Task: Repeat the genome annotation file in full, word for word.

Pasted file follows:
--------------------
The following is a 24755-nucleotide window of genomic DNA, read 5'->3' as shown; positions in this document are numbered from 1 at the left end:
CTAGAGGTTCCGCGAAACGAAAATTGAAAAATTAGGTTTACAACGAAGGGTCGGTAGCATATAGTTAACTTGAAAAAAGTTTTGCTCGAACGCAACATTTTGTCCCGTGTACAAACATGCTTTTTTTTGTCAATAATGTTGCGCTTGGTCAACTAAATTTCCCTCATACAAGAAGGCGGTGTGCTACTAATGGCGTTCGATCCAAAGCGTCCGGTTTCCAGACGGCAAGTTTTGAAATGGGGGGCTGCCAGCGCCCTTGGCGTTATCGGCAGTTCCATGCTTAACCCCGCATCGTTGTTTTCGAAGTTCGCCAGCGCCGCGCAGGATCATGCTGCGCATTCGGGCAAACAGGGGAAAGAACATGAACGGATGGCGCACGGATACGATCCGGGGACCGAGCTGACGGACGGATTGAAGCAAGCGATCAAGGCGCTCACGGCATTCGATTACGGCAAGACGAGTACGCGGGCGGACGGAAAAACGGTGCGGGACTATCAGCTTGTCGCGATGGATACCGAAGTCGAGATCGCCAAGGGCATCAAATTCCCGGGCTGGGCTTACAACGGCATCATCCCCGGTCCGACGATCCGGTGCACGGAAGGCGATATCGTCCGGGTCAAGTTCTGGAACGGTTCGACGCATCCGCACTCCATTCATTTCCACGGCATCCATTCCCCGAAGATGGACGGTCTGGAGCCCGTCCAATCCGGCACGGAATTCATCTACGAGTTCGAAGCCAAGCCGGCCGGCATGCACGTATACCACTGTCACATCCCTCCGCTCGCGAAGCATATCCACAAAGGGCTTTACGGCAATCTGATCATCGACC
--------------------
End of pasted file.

The following is a 24755-nucleotide window of genomic DNA, read 5'->3' as shown; positions in this document are numbered from 1 at the left end:
CTAGAGGTTCCGCGAAACGAAAATTGAAAAATTAGGTTTACAACGAAGGGTCGGTAGCATATAGTTAACTTGAAAAAAGTTTTGCTCGAACGCAACATTTTGTCCCGTGTACAAACATGCTTTTTTTTGTCAATAATGTTGCGCTTGGTCAACTAAATTTCCCTCATACAAGAAGGCGGTGTGCTACTAATGGCGTTCGATCCAAAGCGTCCGGTTTCCAGACGGCAAGTTTTGAAATGGGGGGCTGCCAGCGCCCTTGGCGTTATCGGCAGTTCCATGCTTAACCCCGCATCGTTGTTTTCGAAGTTCGCCAGCGCCGCGCAGGATCATGCTGCGCATTCGGGCAAACAGGGGAAAGAACATGAACGGATGGCGCACGGATACGATCCGGGGACCGAGCTGACGGACGGATTGAAGCAAGCGATCAAGGCGCTCACGGCATTCGATTACGGCAAGACGAGTACGCGGGCGGACGGAAAAACGGTGCGGGACTATCAGCTTGTCGCGATGGATACCGAAGTCGAGATCGCCAAGGGCATCAAATTCCCGGGCTGGGCTTACAACGGCATCATCCCCGGTCCGACGATCCGGTGCACGGAAGGCGATATCGTCCGGGTCAAGTTCTGGAACGGTTCGACGCATCCGCACTCCATTCATTTCCACGGCATCCATTCCCCGAAGATGGACGGTCTGGAGCCCGTCCAATCCGGCACGGAATTCATCTACGAGTTCGAAGCCAAGCCGGCCGGCATGCACGTATACCACTGTCACATCCCTCCGCTCGCGAAGCATATCCACAAAGGGCTTTACGGCAATCTGATCATCGACC